1966 – Zola Budd, South African athlete, was born.
1966 British Guiana gained independence, becoming Guyana.
1969 Apollo 10 returned to Earth after a successful eight-day test of all the components needed for the forthcoming first manned moon landing.
1972 Willandra National Park was established in Australia.
1972 The United States and the Soviet Union signed the Anti-Ballistic Missile Treaty.
1977 George Willig climbed the South Tower of the World Trade Centre.
1983 A 7.7 magnitude earthquake in Japan, triggered a tsunami that killed at least 104 people and injured thousands.
1986 The European Community adopted the European flag.
1991 Zviad Gamsakhurdia became the first democratically elected President of the Republic of Georgia in the post-Soviet era.
1991 Lauda Air Flight 004 exploded over rural Thailand, killing 223.
1992 Charles Geschke, co-founder of Adobe Systems, Inc was kidnapped.
1998 The United States Supreme Court ruled that Ellis Island, the historic gateway for millions of immigrants, was mainly in the state of New Jersey, not New York.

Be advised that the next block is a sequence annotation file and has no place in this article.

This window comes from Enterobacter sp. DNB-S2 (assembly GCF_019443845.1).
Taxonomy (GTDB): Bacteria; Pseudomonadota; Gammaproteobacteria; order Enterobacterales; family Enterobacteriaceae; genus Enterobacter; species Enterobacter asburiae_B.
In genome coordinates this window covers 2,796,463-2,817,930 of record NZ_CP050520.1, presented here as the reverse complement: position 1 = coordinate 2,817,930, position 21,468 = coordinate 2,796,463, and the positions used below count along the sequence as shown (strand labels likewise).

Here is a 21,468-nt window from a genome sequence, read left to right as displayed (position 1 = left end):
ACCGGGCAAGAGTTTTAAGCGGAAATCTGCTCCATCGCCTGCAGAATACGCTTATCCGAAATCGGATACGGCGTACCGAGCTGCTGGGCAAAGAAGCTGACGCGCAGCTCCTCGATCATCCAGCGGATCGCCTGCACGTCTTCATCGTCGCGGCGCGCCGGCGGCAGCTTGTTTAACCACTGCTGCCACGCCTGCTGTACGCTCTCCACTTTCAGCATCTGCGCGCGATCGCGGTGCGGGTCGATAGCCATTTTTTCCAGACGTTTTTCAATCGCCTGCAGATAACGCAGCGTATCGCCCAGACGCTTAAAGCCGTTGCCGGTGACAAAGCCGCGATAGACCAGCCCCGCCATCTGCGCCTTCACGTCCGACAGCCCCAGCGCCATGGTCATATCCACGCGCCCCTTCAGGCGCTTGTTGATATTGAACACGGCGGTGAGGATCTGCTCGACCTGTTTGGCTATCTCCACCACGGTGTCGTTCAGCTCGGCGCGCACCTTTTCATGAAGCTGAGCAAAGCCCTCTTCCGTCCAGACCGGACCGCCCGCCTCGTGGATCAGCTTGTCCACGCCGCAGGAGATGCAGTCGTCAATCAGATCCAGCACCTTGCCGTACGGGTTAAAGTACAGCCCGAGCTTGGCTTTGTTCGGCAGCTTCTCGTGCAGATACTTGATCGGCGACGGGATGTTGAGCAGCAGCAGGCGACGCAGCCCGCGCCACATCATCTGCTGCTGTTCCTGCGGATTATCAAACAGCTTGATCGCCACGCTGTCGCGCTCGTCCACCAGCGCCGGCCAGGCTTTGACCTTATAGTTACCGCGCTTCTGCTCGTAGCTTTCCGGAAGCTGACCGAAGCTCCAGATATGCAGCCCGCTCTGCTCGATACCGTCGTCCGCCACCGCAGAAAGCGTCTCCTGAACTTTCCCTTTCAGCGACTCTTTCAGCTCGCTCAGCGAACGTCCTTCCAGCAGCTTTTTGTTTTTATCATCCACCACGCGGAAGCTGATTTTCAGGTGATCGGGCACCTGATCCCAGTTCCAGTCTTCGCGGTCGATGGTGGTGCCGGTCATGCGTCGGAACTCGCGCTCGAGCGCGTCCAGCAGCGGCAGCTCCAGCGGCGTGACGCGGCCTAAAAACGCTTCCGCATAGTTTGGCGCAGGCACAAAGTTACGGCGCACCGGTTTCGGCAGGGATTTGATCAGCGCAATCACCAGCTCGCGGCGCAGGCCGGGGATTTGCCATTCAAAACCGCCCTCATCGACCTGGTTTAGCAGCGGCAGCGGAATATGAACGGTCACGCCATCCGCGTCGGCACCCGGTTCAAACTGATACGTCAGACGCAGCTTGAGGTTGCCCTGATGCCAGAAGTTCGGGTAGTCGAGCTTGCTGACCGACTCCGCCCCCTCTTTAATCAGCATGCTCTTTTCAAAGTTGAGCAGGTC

2003 – Only three days after a previous record, Sherpa Lakpa Gelu climbed Mount Everest in 10 hours 56 minutes.
2004 – The New York Times published an admission of journalistic failings, claiming that its flawed reporting and lack of skepticism towards sources during the buildup to the 2003 war in Iraq helped promote the belief that Iraq possessed large stockpiles of weapons of mass destruction.
2006 – The May 2006 Java earthquake killed more than 5,700 people, and left 200,000 homeless.
2008 – Severe flooding began in eastern and southern China that ultimately caused 148 deaths and forced the evacuation of 1.3 million people.
Sourced from NZ history Online & Wikipedia